Soooo preeeeetty! 😍

A lot of people are surprised to hear that Teesside had such strong historical links with Japan, but it’s probably less surprising when you think about Middlesbrough’s importance as a port. The NYK Line ran cargo services between Middlesbrough and Japanese ports, and at that time, Middlesbrough was one of the few towns to have its own Japanese consulate!

Even more interesting than that, the shipping links gave the opportunity for Japanese nationals to settle in Middlesbrough – and descendents of those families still live in the town today! So many feels when people were looking at the photos in the exhibition and talking about which of their family members they were! 😭

Of course, it wouldn’t be a Dorman exhibition without a mention of Christopher Dresser – in fact, the exhibition is celebrating the 140th anniversary of his visit to Japan. Not only was Dresser the first European designer to visit Japan when it reopened trading links with the west, but his adventures also had a big influence on the designs which were subsequently produced by Linthorpe Art Pottery.

Luckily, the Dorman has absolutely bucketloads of beautiful Linthorpe pottery to look at in the exhibition! If you’ve seen the poster for Tokyo to the Tees, you’ll recognise this yellow wave Linthorpe bowl.

Please excuse the fact that my photos aren’t up to their usual standards – it’s hard to take good photos through glass-fronted display cases!

We don’t want to spoil the exhibition for you by telling you everything about it before you go, but trust me when I say this – you really need to go! It’s an amazing exhibition with heaps to see, including some beautiful artwork and exhibits which really help to bring the historical details to life.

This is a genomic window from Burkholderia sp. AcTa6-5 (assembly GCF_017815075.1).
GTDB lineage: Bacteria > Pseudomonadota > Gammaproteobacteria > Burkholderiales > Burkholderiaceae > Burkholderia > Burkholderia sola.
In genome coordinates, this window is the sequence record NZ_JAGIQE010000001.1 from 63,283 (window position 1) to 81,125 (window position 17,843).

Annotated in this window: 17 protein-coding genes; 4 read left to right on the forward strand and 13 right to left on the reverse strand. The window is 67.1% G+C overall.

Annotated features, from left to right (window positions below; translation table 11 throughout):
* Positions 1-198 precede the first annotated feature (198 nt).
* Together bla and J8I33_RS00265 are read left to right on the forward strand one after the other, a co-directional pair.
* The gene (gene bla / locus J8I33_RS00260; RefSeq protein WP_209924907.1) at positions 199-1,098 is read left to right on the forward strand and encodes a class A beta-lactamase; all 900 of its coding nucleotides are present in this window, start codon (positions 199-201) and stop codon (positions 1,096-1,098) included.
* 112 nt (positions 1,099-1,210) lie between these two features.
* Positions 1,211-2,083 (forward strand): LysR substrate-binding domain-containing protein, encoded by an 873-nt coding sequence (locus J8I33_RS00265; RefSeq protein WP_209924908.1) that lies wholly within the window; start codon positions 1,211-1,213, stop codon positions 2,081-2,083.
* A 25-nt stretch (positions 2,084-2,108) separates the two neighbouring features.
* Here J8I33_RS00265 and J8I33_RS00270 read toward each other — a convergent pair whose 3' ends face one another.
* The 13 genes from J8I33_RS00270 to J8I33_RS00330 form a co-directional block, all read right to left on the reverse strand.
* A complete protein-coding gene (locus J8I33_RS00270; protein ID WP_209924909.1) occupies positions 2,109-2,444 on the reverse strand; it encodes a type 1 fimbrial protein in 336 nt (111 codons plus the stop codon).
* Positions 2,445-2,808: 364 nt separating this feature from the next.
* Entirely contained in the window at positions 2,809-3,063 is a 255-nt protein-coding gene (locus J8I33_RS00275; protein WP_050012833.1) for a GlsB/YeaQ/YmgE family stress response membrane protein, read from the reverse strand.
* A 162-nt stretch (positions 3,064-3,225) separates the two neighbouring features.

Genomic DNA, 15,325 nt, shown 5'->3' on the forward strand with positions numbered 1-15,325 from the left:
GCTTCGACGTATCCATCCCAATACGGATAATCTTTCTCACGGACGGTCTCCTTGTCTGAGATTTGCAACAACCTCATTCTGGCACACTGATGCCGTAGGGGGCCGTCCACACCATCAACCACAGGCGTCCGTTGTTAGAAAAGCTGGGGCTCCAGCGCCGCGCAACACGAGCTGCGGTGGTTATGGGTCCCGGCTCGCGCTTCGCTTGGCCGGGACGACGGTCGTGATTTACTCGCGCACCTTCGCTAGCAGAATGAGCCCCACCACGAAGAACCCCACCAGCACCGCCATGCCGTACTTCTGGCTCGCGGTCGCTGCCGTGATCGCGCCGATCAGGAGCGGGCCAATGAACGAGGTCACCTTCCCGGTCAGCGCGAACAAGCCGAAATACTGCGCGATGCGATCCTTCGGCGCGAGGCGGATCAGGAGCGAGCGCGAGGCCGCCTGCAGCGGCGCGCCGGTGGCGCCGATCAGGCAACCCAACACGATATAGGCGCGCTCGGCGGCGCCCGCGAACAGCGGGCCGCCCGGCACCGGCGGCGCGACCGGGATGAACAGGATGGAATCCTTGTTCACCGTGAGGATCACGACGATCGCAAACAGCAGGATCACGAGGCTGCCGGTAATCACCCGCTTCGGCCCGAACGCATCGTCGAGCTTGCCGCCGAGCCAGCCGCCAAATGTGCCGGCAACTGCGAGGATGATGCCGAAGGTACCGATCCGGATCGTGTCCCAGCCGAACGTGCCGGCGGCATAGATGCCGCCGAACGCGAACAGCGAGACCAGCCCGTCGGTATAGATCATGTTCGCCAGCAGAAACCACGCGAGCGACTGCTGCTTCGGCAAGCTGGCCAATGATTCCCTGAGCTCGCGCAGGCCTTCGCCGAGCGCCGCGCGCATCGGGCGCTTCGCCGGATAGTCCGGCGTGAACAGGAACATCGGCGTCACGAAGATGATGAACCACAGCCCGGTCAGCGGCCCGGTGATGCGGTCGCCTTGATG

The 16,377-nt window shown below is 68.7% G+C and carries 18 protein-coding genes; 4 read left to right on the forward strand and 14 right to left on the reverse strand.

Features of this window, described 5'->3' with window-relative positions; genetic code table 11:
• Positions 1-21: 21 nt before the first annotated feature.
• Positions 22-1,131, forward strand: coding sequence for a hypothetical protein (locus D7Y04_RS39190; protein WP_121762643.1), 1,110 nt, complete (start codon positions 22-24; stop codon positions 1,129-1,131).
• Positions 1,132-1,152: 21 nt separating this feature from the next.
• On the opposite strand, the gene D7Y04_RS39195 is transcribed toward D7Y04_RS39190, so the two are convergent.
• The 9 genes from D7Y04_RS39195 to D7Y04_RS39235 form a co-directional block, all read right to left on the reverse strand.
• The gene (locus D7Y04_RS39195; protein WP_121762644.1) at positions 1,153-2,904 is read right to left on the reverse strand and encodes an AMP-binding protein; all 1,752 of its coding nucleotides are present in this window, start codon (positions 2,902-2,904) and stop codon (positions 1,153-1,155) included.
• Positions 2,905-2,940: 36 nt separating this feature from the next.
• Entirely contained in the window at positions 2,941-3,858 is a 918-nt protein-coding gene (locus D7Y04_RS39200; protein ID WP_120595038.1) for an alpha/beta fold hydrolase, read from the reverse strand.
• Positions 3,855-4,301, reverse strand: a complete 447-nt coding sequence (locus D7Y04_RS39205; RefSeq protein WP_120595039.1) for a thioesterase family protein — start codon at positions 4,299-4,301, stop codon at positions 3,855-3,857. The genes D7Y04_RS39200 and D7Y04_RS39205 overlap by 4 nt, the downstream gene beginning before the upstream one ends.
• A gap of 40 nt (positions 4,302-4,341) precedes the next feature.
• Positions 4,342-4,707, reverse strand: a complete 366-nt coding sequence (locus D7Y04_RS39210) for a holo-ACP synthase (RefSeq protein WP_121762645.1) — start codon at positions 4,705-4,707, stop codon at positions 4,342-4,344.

Convinced? Good! We’ll see you there – sayōnara! 😎

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Local History Month highlights

As a Love Middlesbrough Lass I get to do and see some amazing things, and Local History Month was no exception. A month long celebration throughout May of Middlesbrough heritage, with a programme packed full of events, I  was so excited to decide where I would go first!

Middlesbrough’s Theatrical History held at Middlesbrough Theatre was presented by self-titled, local time traveller Martin Peagam and the Chair of Middlesbrough Theatre Ltd, Ray Burton. Martin started the evening with a fascinating insight into the theatres of Middlesbrough – I had no idea there had been so many or that they went back so far in history! His passion for the subject was evident right from the start and everyone in the audience was totally enthralled. Ray followed this with the history of Middlesbrough Little Theatre, as it was originally known, including how it was funded, a potted history of the group and some brilliant anecdotes from all-nighter dress rehearsals! The evening ended with a fab presentation, made by the Theatre technicians, of some of the famous names that have graced the stage over the years. The icing on the cake was when members of the audience were allowed to go on the stage and have a good look behind the scenes. All round, it was an excellent beginning to my first Local History Month!